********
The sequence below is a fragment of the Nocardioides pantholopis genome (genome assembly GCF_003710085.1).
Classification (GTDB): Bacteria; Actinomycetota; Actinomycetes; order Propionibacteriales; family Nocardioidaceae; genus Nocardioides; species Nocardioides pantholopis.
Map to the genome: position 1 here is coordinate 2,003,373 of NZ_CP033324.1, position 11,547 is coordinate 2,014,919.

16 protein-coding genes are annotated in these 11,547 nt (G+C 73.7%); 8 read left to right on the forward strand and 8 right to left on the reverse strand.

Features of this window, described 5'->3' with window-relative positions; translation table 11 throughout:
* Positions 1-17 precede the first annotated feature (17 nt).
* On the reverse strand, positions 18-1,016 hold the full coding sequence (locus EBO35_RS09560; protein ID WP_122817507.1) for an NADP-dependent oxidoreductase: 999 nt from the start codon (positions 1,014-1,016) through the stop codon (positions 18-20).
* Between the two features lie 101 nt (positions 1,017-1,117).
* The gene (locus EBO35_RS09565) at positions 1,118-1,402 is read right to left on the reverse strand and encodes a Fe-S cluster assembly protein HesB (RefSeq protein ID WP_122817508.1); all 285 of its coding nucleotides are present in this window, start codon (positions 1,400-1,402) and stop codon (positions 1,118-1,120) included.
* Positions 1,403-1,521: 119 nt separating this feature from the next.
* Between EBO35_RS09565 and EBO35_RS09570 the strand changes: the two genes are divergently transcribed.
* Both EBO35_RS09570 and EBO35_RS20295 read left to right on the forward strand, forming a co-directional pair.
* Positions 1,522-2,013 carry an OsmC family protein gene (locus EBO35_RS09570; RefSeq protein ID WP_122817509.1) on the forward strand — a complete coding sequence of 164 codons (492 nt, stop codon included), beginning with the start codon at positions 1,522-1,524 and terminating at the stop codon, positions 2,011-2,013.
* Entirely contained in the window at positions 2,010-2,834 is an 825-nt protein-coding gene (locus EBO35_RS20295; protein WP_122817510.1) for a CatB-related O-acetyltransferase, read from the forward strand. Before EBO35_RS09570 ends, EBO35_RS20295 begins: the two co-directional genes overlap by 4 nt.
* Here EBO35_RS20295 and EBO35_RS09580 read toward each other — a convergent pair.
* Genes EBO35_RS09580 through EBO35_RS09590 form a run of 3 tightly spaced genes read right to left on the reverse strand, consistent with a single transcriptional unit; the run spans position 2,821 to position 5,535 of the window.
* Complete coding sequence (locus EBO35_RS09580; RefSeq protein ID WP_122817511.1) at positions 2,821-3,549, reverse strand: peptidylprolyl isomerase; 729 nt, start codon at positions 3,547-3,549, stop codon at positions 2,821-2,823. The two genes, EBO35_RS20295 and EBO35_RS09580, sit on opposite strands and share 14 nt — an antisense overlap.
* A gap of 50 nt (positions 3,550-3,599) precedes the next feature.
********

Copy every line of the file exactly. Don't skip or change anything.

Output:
The sequence below is a fragment of the Nocardioides pantholopis genome (genome assembly GCF_003710085.1).
Classification (GTDB): Bacteria; Actinomycetota; Actinomycetes; order Propionibacteriales; family Nocardioidaceae; genus Nocardioides; species Nocardioides pantholopis.
Map to the genome: position 1 here is coordinate 2,003,373 of NZ_CP033324.1, position 11,547 is coordinate 2,014,919.

16 protein-coding genes are annotated in these 11,547 nt (G+C 73.7%); 8 read left to right on the forward strand and 8 right to left on the reverse strand.

Features of this window, described 5'->3' with window-relative positions; translation table 11 throughout:
* Positions 1-17 precede the first annotated feature (17 nt).
* On the reverse strand, positions 18-1,016 hold the full coding sequence (locus EBO35_RS09560; protein ID WP_122817507.1) for an NADP-dependent oxidoreductase: 999 nt from the start codon (positions 1,014-1,016) through the stop codon (positions 18-20).
* Between the two features lie 101 nt (positions 1,017-1,117).
* The gene (locus EBO35_RS09565) at positions 1,118-1,402 is read right to left on the reverse strand and encodes a Fe-S cluster assembly protein HesB (RefSeq protein ID WP_122817508.1); all 285 of its coding nucleotides are present in this window, start codon (positions 1,400-1,402) and stop codon (positions 1,118-1,120) included.
* Positions 1,403-1,521: 119 nt separating this feature from the next.
* Between EBO35_RS09565 and EBO35_RS09570 the strand changes: the two genes are divergently transcribed.
* Both EBO35_RS09570 and EBO35_RS20295 read left to right on the forward strand, forming a co-directional pair.
* Positions 1,522-2,013 carry an OsmC family protein gene (locus EBO35_RS09570; RefSeq protein ID WP_122817509.1) on the forward strand — a complete coding sequence of 164 codons (492 nt, stop codon included), beginning with the start codon at positions 1,522-1,524 and terminating at the stop codon, positions 2,011-2,013.
* Entirely contained in the window at positions 2,010-2,834 is an 825-nt protein-coding gene (locus EBO35_RS20295; protein WP_122817510.1) for a CatB-related O-acetyltransferase, read from the forward strand. Before EBO35_RS09570 ends, EBO35_RS20295 begins: the two co-directional genes overlap by 4 nt.
* Here EBO35_RS20295 and EBO35_RS09580 read toward each other — a convergent pair.
* Genes EBO35_RS09580 through EBO35_RS09590 form a run of 3 tightly spaced genes read right to left on the reverse strand, consistent with a single transcriptional unit; the run spans position 2,821 to position 5,535 of the window.
* Complete coding sequence (locus EBO35_RS09580; RefSeq protein ID WP_122817511.1) at positions 2,821-3,549, reverse strand: peptidylprolyl isomerase; 729 nt, start codon at positions 3,547-3,549, stop codon at positions 2,821-2,823. The two genes, EBO35_RS20295 and EBO35_RS09580, sit on opposite strands and share 14 nt — an antisense overlap.
* A gap of 50 nt (positions 3,550-3,599) precedes the next feature.